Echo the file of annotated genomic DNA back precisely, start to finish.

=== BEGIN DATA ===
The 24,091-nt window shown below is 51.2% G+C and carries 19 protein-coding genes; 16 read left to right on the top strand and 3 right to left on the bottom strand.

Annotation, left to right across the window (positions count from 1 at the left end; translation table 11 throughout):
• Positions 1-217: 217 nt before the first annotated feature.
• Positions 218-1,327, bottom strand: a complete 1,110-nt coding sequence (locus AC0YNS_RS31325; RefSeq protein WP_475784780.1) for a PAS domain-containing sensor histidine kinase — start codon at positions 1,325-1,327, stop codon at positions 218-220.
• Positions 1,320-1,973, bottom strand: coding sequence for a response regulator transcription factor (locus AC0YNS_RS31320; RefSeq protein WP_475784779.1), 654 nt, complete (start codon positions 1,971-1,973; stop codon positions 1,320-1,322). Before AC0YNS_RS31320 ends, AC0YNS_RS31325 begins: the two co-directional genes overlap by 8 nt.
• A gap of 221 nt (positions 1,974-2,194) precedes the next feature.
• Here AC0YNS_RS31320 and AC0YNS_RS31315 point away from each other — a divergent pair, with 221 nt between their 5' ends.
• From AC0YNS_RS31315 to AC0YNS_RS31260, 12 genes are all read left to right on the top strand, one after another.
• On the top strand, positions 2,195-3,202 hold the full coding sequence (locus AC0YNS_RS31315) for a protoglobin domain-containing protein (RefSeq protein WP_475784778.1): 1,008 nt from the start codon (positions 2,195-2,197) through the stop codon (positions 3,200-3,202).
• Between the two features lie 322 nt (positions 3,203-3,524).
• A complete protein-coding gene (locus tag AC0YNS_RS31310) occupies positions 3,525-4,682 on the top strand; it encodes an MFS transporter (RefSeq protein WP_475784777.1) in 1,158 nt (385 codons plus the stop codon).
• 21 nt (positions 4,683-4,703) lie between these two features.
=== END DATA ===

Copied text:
The 24,091-nt window shown below is 51.2% G+C and carries 19 protein-coding genes; 16 read left to right on the top strand and 3 right to left on the bottom strand.

Annotation, left to right across the window (positions count from 1 at the left end; translation table 11 throughout):
• Positions 1-217: 217 nt before the first annotated feature.
• Positions 218-1,327, bottom strand: a complete 1,110-nt coding sequence (locus AC0YNS_RS31325; RefSeq protein WP_475784780.1) for a PAS domain-containing sensor histidine kinase — start codon at positions 1,325-1,327, stop codon at positions 218-220.
• Positions 1,320-1,973, bottom strand: coding sequence for a response regulator transcription factor (locus AC0YNS_RS31320; RefSeq protein WP_475784779.1), 654 nt, complete (start codon positions 1,971-1,973; stop codon positions 1,320-1,322). Before AC0YNS_RS31320 ends, AC0YNS_RS31325 begins: the two co-directional genes overlap by 8 nt.
• A gap of 221 nt (positions 1,974-2,194) precedes the next feature.
• Here AC0YNS_RS31320 and AC0YNS_RS31315 point away from each other — a divergent pair, with 221 nt between their 5' ends.
• From AC0YNS_RS31315 to AC0YNS_RS31260, 12 genes are all read left to right on the top strand, one after another.
• On the top strand, positions 2,195-3,202 hold the full coding sequence (locus AC0YNS_RS31315) for a protoglobin domain-containing protein (RefSeq protein WP_475784778.1): 1,008 nt from the start codon (positions 2,195-2,197) through the stop codon (positions 3,200-3,202).
• Between the two features lie 322 nt (positions 3,203-3,524).
• A complete protein-coding gene (locus tag AC0YNS_RS31310) occupies positions 3,525-4,682 on the top strand; it encodes an MFS transporter (RefSeq protein WP_475784777.1) in 1,158 nt (385 codons plus the stop codon).
• 21 nt (positions 4,683-4,703) lie between these two features.